The minimum size requirement for a one-story dwelling under the ordinance now questioned is 768 square feet, indicating a normal 24-foot by 32-foot building, and the cost of erection would be not less than $8,500 for a summer residence and in excess of $11,000 for a year-round house with necessary heating plant. Forty per cent of the dwellings erected in plaintiff's development have a square footage in excess of the specified minimum; in other sections the dwellings which meet or exceed the minimum range from 25% to 65%; and the Building Inspector of defendant municipality testified that over 50% of all building permits issued prior to the adoption of the new ordinance were for buildings which conform to the present requirements.

With the recreational facilities afforded by the lakes, and the consequent large number of summer residents, the minimum

[8 NJSuper Page 473]

size requirement, considering the welfare of the community as an entity, seems arbitrary and unreasonable, particularly in a municipality having an area in excess of 25 square miles, for the monetary cost of compliance would be generally prohibitive. While one or two highly restricted developments do exist, there can be no serious contention that the lands embraced in the entire municipality are most appropriately suited, in the general interest of the community, for so-called exclusive dwellings.

The provisions of the present ordinance virtually exclude from the municipality every individual who desires the privacy and other advantages of his own little home, not to mention both young and old couples, who, by reason of health or economic status, prefer a small servantless dwelling. In view of the fact that low-cost housing is a burning issue of the day and the dwellings erected and approved by the governmental housing agencies are themselves below the minimum size requirement of the ordinance, the specification appears indefensible. Incidentally, the size requirement of dwellings remains constant throughout the entire municipality, whereas the square foot frontage requirement varies in the several districts.

The ordinance, in its present form, practically provides that no house costing less than a certain sum may be erected in the entire community, let alone a specified area, and this it cannot legally do. Brookdale Homes, Inc., v. Johnson , 123 N.J.L. 602; affirmed, 126 N.J.L. 516. No person under the zoning power can legally be deprived of his right to build a house on his land merely because the cost of that house is less than the cost of his neighbor's house. Ibid.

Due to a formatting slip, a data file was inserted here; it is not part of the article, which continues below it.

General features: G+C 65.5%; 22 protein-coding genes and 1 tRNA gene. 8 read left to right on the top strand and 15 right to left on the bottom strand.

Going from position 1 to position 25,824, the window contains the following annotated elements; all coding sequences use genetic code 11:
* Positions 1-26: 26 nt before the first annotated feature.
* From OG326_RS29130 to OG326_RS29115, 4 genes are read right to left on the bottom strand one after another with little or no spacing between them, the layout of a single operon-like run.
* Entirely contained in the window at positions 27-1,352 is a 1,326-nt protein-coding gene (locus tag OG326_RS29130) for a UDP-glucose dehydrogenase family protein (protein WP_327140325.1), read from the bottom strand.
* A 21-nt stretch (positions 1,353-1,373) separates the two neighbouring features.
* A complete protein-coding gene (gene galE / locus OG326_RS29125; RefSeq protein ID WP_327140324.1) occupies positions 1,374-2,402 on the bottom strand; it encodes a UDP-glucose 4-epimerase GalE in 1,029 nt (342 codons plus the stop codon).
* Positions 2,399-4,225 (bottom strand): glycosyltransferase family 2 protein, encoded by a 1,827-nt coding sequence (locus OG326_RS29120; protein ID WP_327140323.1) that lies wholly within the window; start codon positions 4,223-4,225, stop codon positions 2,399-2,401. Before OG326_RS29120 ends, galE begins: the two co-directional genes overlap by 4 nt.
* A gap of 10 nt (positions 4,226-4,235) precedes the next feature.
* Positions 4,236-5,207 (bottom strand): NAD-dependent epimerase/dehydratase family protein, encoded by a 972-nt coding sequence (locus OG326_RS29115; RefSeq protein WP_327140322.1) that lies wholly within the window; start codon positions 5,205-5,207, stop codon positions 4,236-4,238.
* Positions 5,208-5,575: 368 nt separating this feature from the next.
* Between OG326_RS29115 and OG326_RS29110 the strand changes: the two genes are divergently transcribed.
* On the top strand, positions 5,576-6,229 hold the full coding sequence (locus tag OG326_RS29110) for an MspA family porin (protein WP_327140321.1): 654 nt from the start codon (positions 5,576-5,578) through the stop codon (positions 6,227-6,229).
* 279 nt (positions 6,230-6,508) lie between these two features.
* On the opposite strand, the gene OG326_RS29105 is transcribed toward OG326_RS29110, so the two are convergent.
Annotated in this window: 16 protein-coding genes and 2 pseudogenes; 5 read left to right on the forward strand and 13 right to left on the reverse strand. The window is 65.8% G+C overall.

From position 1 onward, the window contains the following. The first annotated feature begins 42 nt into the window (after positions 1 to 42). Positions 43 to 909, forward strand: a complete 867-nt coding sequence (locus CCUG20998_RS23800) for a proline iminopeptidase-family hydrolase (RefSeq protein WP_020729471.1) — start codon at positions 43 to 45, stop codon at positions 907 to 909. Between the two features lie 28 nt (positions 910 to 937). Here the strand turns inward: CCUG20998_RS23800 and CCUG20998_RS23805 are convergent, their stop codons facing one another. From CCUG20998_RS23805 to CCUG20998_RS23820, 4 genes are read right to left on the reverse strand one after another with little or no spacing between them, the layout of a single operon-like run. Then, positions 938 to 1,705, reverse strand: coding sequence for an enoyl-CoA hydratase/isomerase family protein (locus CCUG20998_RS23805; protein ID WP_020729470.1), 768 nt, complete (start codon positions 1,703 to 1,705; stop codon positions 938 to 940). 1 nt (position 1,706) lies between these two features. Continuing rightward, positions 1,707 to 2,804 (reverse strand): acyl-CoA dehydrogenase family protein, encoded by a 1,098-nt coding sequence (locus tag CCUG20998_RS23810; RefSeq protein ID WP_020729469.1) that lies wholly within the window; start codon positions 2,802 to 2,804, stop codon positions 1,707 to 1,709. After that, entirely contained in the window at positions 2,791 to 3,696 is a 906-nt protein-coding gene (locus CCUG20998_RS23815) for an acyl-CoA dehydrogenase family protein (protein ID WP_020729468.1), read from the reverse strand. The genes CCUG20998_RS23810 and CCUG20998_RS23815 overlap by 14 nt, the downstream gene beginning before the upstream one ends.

The conclusion is inescapable that the defendant municipality has a fundamental fear of small housing by reason of the fact that the taxes imposed thereon are insufficient to cover the actual pro-rated cost of necessary municipal services and essential facilities, such as police and fire protection and schooling. Undeniably, this poses a serious financial problem, which is shared by many municipalities, but the courts have

[8 NJSuper Page 474]

already held it to be specious reasoning. What are families of ordinary means to do and where are they to go -- we certainly can have no D.P.'s in New Jersey.

It is settled that an ordinance under the Zoning Act must bear a reasonable relation to the powers conferred by that act. Phillips v. Township Council, &c., Teaneck , 120 N.J.L. 45, 48, 198 A. 368; affirmed, 122 N.J.L. 485, 5 A.2d 698. Restrictions imposed pursuant to the Zoning Act must tend at least in some degree to promote the public good; they must bear a "substantial relation to the public health, the public morals, the public safety or the public welfare in its proper sense." Nectow v. Cambridge , 277 U.S. 183, 72 L. Ed. 842; Gabrielson v. Glen Ridge , 13 N.J. Misc. 142, 176 A. 676; Phillips v. Township Council, &c., Teaneck, supra; Phillips Oil Co. v. Municipal Council, &c., Clifton , 120 N.J.L. 13, 197 A. 730; 179 Duncan Avenue Corp. v. Jersey City , 122 N.J.L. 292, 5 A.2d 68; Spur Distributing Co., Inc. v. Bridgeton , 122 N.J.L. 460, 6 A.2d 192. Cf. Resciniti v. Board of Commissioners, Belleville , 117 N.J.L. 1, 186 A. 439; Watchung Lake, Inc. v. Mobus , 119 N.J.L. 272, 196 A. 223.

Thus while our Legislature has unquestionably given municipalities the right to pass ordinances "to regulate and restrict the height, number of stories, and sizes of building," such ordinances to be valid must be designed to promote public health, safety, and general welfare. R.S. 40:55-30. The mere power to enact an ordinance such as the one here involved does not carry with it the right arbitrarily or capriciously to deprive a person of the legitimate use of his property. Brookdale Homes, Inc., v. Johnson, supra.

While the court is loath to interfere in the internal affairs of any municipality and cannot, of course, properly substitute its judgment for that of duly elected and authorized representatives, I am forced to the conclusion that the provisions in the zoning ordinance respecting "Minimum Size of Dwellings" are wholly invalid and must be set aside.